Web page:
The first step we took after deciding our ideas for the shoot was to create moodboards to show the photographer what we were trying to achieve in the shoot. The moodboards included inspiration images from Pinterest etc. that we as a team liked & were inspired by. I created 12 moodboards separated by categories such as lighting, props & post-production. This step proved very helpful when communicating with the photographer.

We then met up as a group to buy the props/materials we needed for the shoot. This included acetate, paint, balloons & even lemons! We wanted to make sure we were prepared for the shoot so we didn’t waste time (as we only had an hour to get all of the shots) or look unprofessional. We also had a team meeting to finalise our ideas & to make sure everyone was clear about what their roles were in the shoot.

We also individually contacted & asked people to be models for the shoot; we needed one male & one female model. After some cancellations, in the end the models we chose were a great fit to the brand. I think that it worked out so well! Everything happens for a reason as they say.

Another step we took as well as creating the moodboards was to draw scamps / sketches of what we wanted our ideas for the photoshoot to look like. This step was a bit challenging as I don’t consider myself to be a very good drawer lol! But I tried my best to get the idea across, labelling helped! This step was very useful when we were in the shoot as it backed up our verbal ideas.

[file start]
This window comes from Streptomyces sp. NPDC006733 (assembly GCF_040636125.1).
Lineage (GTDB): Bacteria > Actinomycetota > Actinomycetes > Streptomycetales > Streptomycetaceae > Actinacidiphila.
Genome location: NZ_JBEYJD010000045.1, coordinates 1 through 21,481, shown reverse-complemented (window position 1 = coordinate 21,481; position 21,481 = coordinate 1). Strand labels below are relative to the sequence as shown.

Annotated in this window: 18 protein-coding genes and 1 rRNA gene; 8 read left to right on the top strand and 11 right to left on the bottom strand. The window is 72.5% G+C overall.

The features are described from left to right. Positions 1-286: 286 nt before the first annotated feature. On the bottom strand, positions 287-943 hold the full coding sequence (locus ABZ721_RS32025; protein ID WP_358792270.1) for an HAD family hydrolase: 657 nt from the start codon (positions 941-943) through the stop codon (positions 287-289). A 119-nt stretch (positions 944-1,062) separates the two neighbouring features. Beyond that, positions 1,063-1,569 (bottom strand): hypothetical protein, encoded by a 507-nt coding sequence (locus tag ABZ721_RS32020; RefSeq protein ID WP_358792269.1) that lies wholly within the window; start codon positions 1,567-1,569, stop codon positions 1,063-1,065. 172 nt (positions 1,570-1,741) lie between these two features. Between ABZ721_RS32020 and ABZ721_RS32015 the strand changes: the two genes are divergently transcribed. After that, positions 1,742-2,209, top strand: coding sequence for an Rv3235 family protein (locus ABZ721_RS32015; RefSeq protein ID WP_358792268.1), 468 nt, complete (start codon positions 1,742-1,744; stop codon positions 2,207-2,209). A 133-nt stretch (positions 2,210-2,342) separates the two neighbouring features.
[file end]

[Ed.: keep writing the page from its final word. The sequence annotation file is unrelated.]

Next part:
When we were in the shoot we had several shots we needed to get by the end. With this in mind, we tried to make optimum use of our time! The first set of photos we did were from a birds eye view perspective. We chose to do this idea first as we thought it would take the most time for the photographer to set up and so, we didn’t want to leave it for last/ for it to be rushed. The models laid on the floor with props around them, which changed depending on the model/ idea. These shots came out so well once we had everything in the correct position & the models feeling confident & relaxed! The next idea was using lighting; we used yellow & blue acetate to cover the usual lighting in order to change its colour. This looked great! The models stood back to back & did a mixture of poses. I think these shots were my favourite of the day; the lighting definitely takes them to a more professional level that we wouldn’t of been able to achieve ourselves. Next, we did singular headshots of the models with normal lighting. We are going to do a lot of work on post-production using these shots so we needed to keep them simple. The final shot we left till last because it involved painting the model’s hand; we didn’t want to make mess or have to worry about cleaning the paint off for another other shots after. This shot proved a little difficult to take as we wanted the hand to look a certain way, but after directing the model & working with the photographers we got the perfect shot! Below I have included some of my favourite shots from the photoshoot so you can get a better understanding of our ideas.